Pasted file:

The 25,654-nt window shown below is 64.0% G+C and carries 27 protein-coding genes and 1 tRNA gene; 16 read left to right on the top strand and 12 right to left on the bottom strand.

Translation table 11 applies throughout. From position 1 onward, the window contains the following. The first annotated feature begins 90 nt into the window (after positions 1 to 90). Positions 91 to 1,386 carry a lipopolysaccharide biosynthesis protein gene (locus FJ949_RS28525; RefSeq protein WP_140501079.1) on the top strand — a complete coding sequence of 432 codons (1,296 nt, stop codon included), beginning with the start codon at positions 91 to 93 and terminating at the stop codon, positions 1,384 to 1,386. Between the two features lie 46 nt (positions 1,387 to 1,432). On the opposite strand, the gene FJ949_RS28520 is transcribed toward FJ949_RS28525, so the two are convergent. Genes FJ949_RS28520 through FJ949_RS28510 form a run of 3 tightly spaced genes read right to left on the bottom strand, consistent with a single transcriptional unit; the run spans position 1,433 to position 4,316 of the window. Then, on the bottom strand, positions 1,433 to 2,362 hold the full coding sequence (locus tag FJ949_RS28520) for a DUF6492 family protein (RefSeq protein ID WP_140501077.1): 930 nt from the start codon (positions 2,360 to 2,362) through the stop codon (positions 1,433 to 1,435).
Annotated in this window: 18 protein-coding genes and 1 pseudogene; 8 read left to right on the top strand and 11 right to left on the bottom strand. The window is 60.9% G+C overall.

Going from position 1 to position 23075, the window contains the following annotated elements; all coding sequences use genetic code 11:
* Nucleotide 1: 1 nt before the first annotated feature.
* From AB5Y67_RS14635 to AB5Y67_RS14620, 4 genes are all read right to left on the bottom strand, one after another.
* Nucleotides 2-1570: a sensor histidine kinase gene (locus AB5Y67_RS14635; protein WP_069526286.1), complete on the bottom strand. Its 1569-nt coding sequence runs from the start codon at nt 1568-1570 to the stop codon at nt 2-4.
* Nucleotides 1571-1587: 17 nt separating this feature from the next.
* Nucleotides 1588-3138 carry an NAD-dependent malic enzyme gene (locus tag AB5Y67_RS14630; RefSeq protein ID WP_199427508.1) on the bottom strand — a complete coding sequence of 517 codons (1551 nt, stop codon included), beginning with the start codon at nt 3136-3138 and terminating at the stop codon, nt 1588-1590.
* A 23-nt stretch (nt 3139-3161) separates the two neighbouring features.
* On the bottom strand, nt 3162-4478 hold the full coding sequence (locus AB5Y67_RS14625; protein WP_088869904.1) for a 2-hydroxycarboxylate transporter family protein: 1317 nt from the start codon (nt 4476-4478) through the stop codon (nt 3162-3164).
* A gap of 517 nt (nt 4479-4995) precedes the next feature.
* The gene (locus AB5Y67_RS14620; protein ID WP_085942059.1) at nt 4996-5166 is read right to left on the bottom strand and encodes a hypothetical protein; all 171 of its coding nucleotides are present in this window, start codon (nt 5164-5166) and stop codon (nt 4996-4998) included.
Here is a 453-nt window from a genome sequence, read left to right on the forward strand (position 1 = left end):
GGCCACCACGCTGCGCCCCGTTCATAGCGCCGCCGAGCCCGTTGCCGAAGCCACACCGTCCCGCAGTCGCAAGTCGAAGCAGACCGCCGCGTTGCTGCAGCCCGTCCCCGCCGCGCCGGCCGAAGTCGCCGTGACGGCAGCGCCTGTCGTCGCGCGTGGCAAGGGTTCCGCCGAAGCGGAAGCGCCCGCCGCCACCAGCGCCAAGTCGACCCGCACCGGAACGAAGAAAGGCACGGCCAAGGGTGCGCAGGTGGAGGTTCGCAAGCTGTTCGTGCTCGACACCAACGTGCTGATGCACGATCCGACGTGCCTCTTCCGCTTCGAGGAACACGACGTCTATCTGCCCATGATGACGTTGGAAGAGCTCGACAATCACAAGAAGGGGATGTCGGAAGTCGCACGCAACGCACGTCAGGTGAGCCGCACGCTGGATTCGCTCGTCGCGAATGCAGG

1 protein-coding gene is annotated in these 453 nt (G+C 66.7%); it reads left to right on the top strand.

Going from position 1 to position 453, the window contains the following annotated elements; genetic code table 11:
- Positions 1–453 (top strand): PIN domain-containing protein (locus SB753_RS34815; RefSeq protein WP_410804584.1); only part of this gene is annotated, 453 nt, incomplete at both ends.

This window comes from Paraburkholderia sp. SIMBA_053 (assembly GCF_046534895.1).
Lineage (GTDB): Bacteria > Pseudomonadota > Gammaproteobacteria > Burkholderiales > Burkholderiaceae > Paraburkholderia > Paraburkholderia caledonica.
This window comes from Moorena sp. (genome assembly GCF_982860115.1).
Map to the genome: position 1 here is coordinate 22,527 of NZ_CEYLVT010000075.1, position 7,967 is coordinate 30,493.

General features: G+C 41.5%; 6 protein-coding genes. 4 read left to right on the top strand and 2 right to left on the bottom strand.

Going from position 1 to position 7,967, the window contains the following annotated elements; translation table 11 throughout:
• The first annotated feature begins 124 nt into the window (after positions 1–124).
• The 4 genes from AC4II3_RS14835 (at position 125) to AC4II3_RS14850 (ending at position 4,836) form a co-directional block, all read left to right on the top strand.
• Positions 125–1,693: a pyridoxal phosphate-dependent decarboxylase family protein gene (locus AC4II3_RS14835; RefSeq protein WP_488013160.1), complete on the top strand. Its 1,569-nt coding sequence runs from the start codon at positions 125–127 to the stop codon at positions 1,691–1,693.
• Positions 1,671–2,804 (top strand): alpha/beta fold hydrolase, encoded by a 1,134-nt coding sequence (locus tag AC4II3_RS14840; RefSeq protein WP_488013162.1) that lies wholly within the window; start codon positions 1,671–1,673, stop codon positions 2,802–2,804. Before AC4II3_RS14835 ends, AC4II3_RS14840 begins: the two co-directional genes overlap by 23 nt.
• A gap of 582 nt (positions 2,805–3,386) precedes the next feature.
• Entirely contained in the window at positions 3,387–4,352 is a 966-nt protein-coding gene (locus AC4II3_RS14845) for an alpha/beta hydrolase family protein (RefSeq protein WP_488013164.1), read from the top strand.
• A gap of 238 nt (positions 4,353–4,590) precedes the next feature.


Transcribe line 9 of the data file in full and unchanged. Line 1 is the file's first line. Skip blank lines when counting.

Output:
* Nucleotides 1588-3138 carry an NAD-dependent malic enzyme gene (locus tag AB5Y67_RS14630; RefSeq protein ID WP_199427508.1) on the bottom strand — a complete coding sequence of 517 codons (1551 nt, stop codon included), beginning with the start codon at nt 3136-3138 and terminating at the stop codon, nt 1588-1590.